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General results: DACH Region (Germany, Austria, Switzerland)

(Artikel auf Deutsch)

The Cameraventures team launched the „Save Analog Cameras“ campaign to look into the current status of film photography in the world and forecast its direction in the near future. Out of the over 4000 form entries that we received from all countries, 244 come from the German-speaking countries of Germany, Austria, and Switzerland (as of 04.07.2017). From these group, 211 entries were answered using our English-language form and the remaining 33 were from our German-language form. To our fellow German-speaking analog photographers, we are very thankful for your participation and contribution to our movement! If you haven’t yet filled up our form, you can do so here:

After compiling these entries, we found these things interesting, most of which reflect the current analog photography situation in Germany, Austria, and Switzerland (better known as the DACH Region):

  1. Film photography is led by the young, post-Wende crowd
    The majority of film photographers in the region (31% of the English-language and 45% of the German- language results) are young adults between the age of 21 and 34. Most of whom witnessed firsthand or grew up shortly within and after the years of German reunification (1989-1995). In these years the closure of many film and camera companies (especially those based in the former GDR) and the rise of digitalization in cameras happened.
  2. Klein aber Fein: Small offline communities make it alive
    A general trend between the survey participants said that (regardless of age or geographical location) they generally keep a small network of enthusiast friends, ideally around 1-3 people, but some keep as many as 12 people as known acquaintances, colleagues, or club members. However, there are notable exceptions as well: some community creators in the region know around more than 20 or 50 people in person. Within these communities are specialized individuals who can volunteer themselves to fill in the needs of their fellow members and most especially to lone enthusiasts. These communities act as support systems for everyone where they can buy gear (through online biddings or community posts), to have their films developed and/or scanned, and where they can gain knowledge and inspiration to continue their passion for analog photography.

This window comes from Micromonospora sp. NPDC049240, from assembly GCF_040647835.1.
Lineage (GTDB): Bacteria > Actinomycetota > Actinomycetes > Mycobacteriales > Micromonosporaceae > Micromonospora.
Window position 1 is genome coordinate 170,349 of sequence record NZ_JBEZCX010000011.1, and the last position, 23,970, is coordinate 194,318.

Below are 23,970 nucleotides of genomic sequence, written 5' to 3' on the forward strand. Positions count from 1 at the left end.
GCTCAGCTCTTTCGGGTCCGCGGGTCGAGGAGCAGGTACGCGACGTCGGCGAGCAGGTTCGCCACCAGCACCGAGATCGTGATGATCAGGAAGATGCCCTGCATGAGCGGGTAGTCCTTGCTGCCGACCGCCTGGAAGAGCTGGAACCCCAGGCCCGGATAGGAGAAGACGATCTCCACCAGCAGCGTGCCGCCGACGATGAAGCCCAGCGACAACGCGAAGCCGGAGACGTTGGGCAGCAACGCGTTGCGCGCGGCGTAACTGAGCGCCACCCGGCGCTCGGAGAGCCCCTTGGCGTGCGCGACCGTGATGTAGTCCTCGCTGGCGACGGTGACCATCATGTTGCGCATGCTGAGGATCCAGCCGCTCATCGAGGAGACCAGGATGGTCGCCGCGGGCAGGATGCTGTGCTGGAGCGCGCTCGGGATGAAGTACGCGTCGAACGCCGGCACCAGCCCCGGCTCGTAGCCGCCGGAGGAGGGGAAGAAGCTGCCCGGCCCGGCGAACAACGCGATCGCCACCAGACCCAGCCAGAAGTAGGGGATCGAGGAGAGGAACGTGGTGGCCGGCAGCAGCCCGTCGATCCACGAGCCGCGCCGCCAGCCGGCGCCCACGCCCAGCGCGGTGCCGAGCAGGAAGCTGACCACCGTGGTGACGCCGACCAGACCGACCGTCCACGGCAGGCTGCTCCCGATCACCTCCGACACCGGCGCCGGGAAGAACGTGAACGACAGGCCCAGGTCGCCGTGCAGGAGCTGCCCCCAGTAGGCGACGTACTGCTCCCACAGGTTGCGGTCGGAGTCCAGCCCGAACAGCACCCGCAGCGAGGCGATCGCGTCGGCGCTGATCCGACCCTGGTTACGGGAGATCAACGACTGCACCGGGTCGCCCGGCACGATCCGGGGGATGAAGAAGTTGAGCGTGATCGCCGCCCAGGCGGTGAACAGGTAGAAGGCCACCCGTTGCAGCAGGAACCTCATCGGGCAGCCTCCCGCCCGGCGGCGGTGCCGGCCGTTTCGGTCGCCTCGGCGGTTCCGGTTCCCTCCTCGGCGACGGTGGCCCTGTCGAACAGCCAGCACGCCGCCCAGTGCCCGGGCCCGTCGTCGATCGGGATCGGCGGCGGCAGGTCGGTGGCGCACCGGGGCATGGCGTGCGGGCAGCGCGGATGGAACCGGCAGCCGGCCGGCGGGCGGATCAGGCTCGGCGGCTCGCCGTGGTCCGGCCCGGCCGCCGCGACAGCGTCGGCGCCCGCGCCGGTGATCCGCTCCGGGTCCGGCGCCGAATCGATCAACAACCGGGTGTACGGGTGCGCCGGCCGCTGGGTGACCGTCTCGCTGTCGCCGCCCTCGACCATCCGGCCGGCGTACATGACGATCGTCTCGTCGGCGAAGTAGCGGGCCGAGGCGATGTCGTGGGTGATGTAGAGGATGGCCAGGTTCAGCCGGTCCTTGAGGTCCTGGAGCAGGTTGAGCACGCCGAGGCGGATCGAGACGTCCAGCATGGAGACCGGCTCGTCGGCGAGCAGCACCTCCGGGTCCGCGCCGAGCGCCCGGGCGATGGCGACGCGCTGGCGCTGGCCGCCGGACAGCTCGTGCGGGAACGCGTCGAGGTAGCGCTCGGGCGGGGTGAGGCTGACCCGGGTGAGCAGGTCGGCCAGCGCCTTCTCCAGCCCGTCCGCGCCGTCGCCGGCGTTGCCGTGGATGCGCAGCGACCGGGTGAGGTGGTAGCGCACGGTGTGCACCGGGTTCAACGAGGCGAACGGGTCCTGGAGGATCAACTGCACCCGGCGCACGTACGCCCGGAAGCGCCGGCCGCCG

3. The German-speaking photographic industry is self-sustaining but hard-pressed
    German, Austrian, and Swiss film photographers look first for local-based companies to buy their film and cameras, get their photos developed and scanned, and have their existing cameras repaired and refurbished. Naturally, photography brands born in the region like Leica, Zeiss, Sinar, ADOX, Rollei (DHW Werke), and the like have strong customer bases within the region. As a result, many of these companies have capitalized on the local market to a great extent, through a strong on- and offline presence. Camera markets selling refurbished and new cameras of all brands and formats – from Barnack Leicas to Praktika SLRs to Sinar view cameras – are available in almost every major city. Many participants have also noted the continuing support of drugstores and supermarket chains for selling film, despite only selling cheap 35mm film and offering a three-day developing/scanning service. However, some photographers based outside metropolitan regions worry that they are not being serviced well enough, or that it is uneconomical to pursue film photography in their region. In addition, many are concerned with the ever-decreasing number of repair shops in urban centers mostly staffed by aging people.
  4. Film photography is personal
    Almost everyone told us that they choose to develop, scan, and print their own photographs themselves because they would like to be more involved in their images than just sending them to a lab, especially for black-and-white photos. They also tend to own not more than 10 analog cameras, as they would like to rather use their gear to create photographs than to collect them.
  5. The philosophy matters more than the archetype
    The individual results differ in their archetype distribution, with most answers in the German-language version favoring the Gearhead and Collector archetypes, and the Artist being heavily identified in the English-language questionnaire. Similar to the global results, this might have been a result of our blunt Archetype explanation or the participant’s reluctance to fall under only one of the given Archetypes. Nevertheless, this shows that German, Austrian, and Swiss analog photographers are interested in the philosophy behind film photography more than the cameras they own or the films they use.

To know more about these results in details, you can click on the sub-entries below: